Southwell Minster

Southwell Minster
Cathedral and Parish Church of the Blessed Virgin Mary
Southwell Minster
Shown within Nottinghamshire
53°4′36″N 0°57′14″W / 53.07667°N 0.95389°W / 53.07667; -0.95389Coordinates: 53°4′36″N 0°57′14″W / 53.07667°N 0.95389°W / 53.07667; -0.95389
Location Southwell, Nottinghamshire
Country England
Denomination Church of England
Website www.southwell
Style Romanesque, Gothic
Years built c.1108-c1300
Number of towers 3
Number of spires 2
Diocese Southwell and Nottingham (since 1884)
Province York
Bishop(s) Paul Williams
Dean Nicola Sullivan (dean-designate)
Precentor Jacqui Jones
Canon(s) Simon Oliver, Canon Theologian (Hon.)
Canon Pastor Nigel Coates
Nave with the font on the right side

Southwell Minster /ˈsʌðəl/ or /ˈsθwɛl/[1][2][3] is a minster and cathedral, in Southwell, Nottinghamshire, England. It is situated six miles from Newark-on-Trent and thirteen miles from Mansfield. It is the seat of the Bishop of Southwell and Nottingham and the Diocese of Southwell and Nottingham.


Middle Ages

Pulpitum and choir, looking west to the nave

The earliest church on the site is believed to have been founded in 627 by Paulinus, the first Archbishop of York, when he visited the area while baptising believers in the River Trent. The legend is commemorated in the Minster's baptistry window.[4]

In 956 King Eadwig gave land in Southwell to Oskytel, Archbishop of York, on which a minster church was established. The Domesday Book of 1086 recorded the Southwell manor in great detail. The Norman reconstruction of the church began in 1108, probably as a rebuilding of the Anglo-Saxon church, starting at the east end so that the high altar could be used as soon as possible and the Saxon building was dismantled as work progressed. Many stones from this earlier Saxon church were reused in the construction. The tessellated floor and late 11th century tympanum in the north transept are the only parts of the Saxon building remaining intact. Work on the nave began after 1120 and the church was completed by c.1150.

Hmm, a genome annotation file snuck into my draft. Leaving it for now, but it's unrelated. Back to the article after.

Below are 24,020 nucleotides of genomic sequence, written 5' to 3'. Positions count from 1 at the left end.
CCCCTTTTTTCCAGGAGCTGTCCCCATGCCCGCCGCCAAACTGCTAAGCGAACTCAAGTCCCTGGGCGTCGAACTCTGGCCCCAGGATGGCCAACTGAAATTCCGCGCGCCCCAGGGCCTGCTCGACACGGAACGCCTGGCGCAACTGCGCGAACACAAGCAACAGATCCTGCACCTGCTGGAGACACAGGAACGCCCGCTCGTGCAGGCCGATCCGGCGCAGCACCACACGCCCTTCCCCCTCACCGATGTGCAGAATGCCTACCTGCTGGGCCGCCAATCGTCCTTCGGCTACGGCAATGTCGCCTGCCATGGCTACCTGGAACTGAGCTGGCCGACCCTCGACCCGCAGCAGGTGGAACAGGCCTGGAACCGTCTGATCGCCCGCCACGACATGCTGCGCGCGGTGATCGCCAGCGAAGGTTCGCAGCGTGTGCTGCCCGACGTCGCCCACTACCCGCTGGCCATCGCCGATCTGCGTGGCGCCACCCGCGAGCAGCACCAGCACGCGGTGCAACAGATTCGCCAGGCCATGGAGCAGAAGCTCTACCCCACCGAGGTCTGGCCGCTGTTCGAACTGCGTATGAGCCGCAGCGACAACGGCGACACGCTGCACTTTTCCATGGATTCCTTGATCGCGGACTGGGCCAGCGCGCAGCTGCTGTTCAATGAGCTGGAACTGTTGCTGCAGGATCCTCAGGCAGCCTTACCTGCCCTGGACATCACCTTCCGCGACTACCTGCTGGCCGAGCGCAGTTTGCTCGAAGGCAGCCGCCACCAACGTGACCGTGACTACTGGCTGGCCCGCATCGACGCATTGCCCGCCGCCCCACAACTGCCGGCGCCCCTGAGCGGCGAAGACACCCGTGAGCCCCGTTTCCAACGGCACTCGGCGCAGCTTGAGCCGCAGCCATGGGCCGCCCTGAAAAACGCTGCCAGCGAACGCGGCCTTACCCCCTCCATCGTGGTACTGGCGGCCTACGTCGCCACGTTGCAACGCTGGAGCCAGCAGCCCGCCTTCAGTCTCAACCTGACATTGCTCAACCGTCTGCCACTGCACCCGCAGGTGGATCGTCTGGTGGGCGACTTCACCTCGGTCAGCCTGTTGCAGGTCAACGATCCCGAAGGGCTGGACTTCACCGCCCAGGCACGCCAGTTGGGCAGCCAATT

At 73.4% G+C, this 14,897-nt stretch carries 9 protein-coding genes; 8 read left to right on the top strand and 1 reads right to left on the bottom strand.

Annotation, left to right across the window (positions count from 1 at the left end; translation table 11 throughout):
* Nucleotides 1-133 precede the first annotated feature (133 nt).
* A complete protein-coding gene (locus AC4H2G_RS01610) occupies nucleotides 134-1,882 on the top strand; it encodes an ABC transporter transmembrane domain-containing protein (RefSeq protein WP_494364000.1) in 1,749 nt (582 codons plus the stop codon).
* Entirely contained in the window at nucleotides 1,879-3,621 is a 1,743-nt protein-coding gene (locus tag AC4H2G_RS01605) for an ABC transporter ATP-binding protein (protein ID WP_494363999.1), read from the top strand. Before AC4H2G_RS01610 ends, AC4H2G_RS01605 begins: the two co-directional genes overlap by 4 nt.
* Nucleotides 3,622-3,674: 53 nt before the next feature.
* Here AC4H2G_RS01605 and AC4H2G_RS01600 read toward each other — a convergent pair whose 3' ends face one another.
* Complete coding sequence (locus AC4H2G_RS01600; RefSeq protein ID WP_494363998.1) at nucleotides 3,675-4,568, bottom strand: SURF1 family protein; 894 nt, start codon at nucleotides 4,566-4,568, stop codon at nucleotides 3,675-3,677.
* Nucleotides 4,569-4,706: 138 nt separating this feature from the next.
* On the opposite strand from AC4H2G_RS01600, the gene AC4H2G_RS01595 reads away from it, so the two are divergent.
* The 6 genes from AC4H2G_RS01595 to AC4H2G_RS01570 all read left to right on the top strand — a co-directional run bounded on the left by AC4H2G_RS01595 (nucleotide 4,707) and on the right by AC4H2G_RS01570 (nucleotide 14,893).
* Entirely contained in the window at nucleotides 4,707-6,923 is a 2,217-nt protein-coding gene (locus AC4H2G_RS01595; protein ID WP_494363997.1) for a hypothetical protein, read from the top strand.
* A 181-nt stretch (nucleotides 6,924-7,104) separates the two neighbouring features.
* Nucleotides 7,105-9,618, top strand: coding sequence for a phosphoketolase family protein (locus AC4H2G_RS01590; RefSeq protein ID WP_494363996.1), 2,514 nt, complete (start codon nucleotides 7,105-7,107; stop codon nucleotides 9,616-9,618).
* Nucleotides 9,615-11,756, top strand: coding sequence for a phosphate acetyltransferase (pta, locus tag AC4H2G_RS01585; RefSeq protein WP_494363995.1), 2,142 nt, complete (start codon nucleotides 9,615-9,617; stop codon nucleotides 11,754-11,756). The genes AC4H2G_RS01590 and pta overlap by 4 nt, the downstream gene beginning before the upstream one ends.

The church was originally attached to the Archbishop of York's Palace which stood next door and is now ruined. It served the archbishop as a place of worship and was a collegiate body of theological learning, hence its designation as a minster. The minster draws its choir from the nearby school with which it is associated.

The Norman chancel was replaced with another in the Early English style in 1234 because it was too small. The octagonal chapter house, built in 1286 with a vault in the Decorated Gothic style has naturalistic carvings of foliage (the 13th-century stonecarving includes several Green Men). The elaborately carved "pulpitum" or choir screen was built in 1350.

Reformation and civil war

The church suffered less than many others in the English Reformation as it was refounded in 1543 by Act of Parliament.

Southwell is where King Charles the First was captured during the English Civil War. The fighting saw the church seriously damaged and the nave is said to have been used as stabling. The adjoining palace was almost completely destroyed, first by Scottish troops and then by the local people, with only the hall of the Archbishop remaining as a ruined shell. The Minster's financial accounts show that extensive repairs were necessary after this period.

18th century

On 5 November 1711 the southwest spire was struck by lightning, and the resulting fire spread to the nave, crossing and tower destroying roofs, bells, clock and organ.[5] By 1720 repairs had been completed, now giving a flat panelled ceiling to the nave and transepts.


West front 2016

In 1805 Archdeacon Kaye gave the Minster the Newstead lectern; once owned by Newstead Abbey, it had been thrown into the Abbey fishpond by the monks to save it during the Dissolution of the Monasteries, then later discovered when the lake was dredged.[6] Sir Henry Gally Knight in 1818 gave the Minster four panels of 16th century Flemish glass (which now fill the bottom part of the East window) which he had acquired from a Parisian pawnshop[7]

In danger of collapse, the spires were removed in 1805 and re-erected in 1879–81 when the minster was extensively restored by Ewan Christian, an architect specialising in churches. The nave roof was replaced with a pitched roof[8] and the choir was redesigned and refitted.

Ecclesiastical history

Collegiate church